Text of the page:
Dolly Contreras selected as one of 13 Latino/Hispanic scholars
Dolly Contreras said she was “in shock” when she learned she’d been awarded an Alpine Bank Latino/Hispanic Scholarship to attend Colorado Mountain College. “I was so happy and really proud of myself.”
According to science teacher Joe Mollica, who recommended Contreras, she has every right to feel proud. Contreras tackled Anatomy and Physiology as a junior and AP Biology as a senior. “These difficult elective classes serve as an example of her hard work ethic and tenacity,” said Mollica.
Beyond the classroom, Contreras has shown initiative and demonstrated volunteer spirit. She played an active role in the high school’s Key Club, yearbook and Varsity Choir, and as a translator for Latino students.
This is the 17th year Alpine Bank has honored regional high school graduates through the bank’s Latino/Hispanic Scholarships. This year’s 13 recipients receive a scholarship that covers two years of tuition, fees and books at any Colorado Mountain College campus.
Part-time job led to interest in business
Contreras was particularly honored to receive support from her fellow employees at Alpine Bank, where she has worked part-time since she was a sophomore. Kristi Shelton, senior vice president of HR and training for the bank, wrote in her recommendation letter, “I know I can count on Dolly.” While working and going to school, Contreras also participated in bank-sponsored service projects such as the Relay for Life, hospital community service and highway cleanup projects.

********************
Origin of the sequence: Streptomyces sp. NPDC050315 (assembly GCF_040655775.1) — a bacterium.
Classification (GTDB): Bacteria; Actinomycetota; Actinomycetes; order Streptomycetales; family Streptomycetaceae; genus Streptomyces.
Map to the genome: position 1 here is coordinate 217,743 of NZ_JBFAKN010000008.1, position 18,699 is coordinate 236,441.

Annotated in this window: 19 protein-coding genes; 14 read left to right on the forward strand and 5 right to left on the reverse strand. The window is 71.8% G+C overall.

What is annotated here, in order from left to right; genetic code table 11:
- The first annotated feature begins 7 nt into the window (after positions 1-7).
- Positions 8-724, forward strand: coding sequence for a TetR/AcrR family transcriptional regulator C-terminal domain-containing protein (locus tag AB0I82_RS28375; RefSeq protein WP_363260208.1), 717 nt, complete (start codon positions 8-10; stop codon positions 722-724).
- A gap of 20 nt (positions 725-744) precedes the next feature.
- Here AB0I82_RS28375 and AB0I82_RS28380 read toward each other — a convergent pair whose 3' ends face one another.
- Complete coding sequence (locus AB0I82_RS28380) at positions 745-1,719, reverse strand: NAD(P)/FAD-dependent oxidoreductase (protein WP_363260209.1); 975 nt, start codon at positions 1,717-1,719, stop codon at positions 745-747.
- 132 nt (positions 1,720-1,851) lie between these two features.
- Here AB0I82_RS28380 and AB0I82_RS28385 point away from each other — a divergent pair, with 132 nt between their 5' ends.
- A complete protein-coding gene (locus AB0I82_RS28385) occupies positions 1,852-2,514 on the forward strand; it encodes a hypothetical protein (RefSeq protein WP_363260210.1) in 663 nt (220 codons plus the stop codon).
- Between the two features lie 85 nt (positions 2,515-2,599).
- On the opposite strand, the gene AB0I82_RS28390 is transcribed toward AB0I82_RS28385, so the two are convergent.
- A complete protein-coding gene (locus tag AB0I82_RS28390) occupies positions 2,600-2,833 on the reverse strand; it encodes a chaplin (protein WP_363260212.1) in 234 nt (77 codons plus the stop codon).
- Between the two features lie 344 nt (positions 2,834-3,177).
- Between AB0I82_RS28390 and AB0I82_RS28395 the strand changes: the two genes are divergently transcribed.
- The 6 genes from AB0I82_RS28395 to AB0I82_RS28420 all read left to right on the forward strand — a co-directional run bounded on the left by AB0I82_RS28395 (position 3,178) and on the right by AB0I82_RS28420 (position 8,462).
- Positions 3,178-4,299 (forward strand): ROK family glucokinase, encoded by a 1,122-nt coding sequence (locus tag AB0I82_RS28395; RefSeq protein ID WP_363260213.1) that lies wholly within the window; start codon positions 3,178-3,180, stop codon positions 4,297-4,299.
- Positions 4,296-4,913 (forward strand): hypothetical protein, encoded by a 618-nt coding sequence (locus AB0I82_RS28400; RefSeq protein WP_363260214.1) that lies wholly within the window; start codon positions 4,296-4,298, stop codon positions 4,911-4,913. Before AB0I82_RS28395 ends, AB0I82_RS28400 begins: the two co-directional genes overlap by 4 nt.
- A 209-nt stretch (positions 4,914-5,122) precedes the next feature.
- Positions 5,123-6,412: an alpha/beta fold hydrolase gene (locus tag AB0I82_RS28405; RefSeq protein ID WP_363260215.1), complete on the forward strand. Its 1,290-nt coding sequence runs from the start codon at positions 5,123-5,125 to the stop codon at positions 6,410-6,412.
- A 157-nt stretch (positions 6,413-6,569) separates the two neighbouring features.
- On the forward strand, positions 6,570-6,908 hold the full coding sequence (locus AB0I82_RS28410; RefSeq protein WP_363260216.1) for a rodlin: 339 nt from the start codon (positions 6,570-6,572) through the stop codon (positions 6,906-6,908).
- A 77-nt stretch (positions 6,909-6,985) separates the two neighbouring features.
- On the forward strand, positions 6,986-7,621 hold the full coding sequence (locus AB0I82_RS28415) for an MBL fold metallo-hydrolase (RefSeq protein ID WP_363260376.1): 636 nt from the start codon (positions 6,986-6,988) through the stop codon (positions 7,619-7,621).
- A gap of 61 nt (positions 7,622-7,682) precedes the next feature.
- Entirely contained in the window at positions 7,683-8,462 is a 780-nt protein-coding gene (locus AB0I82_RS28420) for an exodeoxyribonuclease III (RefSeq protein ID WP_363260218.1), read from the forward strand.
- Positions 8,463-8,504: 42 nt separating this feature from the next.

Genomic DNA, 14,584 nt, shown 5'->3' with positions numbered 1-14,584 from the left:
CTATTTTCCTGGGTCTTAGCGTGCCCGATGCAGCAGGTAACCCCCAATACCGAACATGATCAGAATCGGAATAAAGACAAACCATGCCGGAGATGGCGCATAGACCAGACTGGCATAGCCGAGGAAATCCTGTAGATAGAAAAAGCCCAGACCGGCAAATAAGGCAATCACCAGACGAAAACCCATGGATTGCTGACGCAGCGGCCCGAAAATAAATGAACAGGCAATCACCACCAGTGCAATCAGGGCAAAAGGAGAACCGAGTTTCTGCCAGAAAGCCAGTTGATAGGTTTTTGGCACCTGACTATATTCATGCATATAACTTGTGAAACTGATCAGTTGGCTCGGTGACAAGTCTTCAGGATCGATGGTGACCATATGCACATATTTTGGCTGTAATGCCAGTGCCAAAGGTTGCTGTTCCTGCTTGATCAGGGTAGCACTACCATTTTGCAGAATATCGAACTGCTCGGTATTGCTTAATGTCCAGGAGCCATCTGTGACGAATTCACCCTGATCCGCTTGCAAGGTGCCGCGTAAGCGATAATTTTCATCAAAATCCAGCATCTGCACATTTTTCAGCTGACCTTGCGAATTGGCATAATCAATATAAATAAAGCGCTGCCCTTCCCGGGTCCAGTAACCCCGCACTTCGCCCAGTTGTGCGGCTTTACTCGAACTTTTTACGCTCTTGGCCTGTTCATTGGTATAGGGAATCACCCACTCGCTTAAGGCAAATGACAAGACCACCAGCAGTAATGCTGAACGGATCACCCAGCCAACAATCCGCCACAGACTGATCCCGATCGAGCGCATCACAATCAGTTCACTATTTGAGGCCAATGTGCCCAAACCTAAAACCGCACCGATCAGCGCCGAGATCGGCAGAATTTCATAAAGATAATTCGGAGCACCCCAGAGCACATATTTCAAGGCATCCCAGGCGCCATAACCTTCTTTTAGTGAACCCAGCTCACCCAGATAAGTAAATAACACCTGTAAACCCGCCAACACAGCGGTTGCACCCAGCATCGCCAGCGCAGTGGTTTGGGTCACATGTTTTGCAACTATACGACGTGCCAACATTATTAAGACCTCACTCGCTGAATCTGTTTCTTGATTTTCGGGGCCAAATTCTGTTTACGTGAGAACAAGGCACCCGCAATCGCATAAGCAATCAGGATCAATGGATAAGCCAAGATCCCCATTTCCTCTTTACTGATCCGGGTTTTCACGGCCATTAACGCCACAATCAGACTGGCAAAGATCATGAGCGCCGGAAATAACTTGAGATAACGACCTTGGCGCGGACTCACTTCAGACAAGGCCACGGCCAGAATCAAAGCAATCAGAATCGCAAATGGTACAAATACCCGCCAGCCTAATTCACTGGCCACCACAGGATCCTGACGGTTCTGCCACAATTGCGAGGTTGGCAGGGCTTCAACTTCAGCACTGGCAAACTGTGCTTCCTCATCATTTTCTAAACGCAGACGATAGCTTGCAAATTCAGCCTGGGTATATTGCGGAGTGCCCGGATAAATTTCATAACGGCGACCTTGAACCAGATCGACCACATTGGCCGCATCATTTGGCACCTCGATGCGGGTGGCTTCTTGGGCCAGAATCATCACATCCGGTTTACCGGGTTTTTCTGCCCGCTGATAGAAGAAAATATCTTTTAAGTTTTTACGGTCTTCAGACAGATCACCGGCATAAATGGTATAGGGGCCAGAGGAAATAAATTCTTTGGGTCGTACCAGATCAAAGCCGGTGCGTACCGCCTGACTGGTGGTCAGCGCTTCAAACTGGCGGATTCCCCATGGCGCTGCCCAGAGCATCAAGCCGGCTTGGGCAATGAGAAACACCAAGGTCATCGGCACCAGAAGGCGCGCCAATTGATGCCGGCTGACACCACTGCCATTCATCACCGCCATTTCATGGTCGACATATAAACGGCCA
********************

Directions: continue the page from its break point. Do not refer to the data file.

It was Contreras’ work at the bank that fueled her desire to go into business administration. “I’ve really enjoyed working in customer service,” she said. “At the end of the day, it’s a great feeling to know that you’ve helped someone solve a problem. Alpine Bank is just the best, period! I’m so honored to be a part of such a great company, with great people and great role models.
Contreras hopes to earn a degree in business administration. However, she said that if she decides to move away from the Western Slope, she seeks to pursue a career as a fashion designer. “It’s an internal desire for me,” she said.
Although she is sure of her goals, she has not decided where she is headed after attending CMC. “I’m going to live today for today, I’m going to let time tell all.”
Encouragement from family and teachers made difference
When asked who has inspired her to pursue a college degree, Contreras, the youngest of three, didn’t hesitate: “My mom and my sisters.” She explained, “They always support me in everything; they’re my best friends, my co-workers, my counselors, the whole package.”
She also noted the impact of teachers, including Mary Roose, who saw her potential when others didn’t. “She taught me to pursue what I wanted to be and who I wanted to be,” Contreras said. “Also, Mr. Mollica always challenged me to work hard and reach for my goals.”
In her scholarship application, Contreras wrote, “I believe that I have proven to not only myself but to everyone else that once doubted my academic potential that I can achieve my long-term goals with the heart and passion that I possess.” Clearly the scholarship selection committee at Alpine Bank agrees.
This year’s other student scholars and their respective high schools are Baneza Andrades Vargas, Aspen; Maritza Araiza (merit scholar) and Kevin Kiyoshi Nakagawa, Basalt; Natalie Avila, Yampah Mountain; Venezia Cuadras, Coal Ridge; Heidi Acosta, Rifle; Levi Ernest, Red Canyon; Stella Martinez, Battle Mountain; Damian Montes, Eagle Valley; Oscar Tena, Roaring Fork; Edeyanira Martinez, Summit; and Ana Orellana, Steamboat Springs.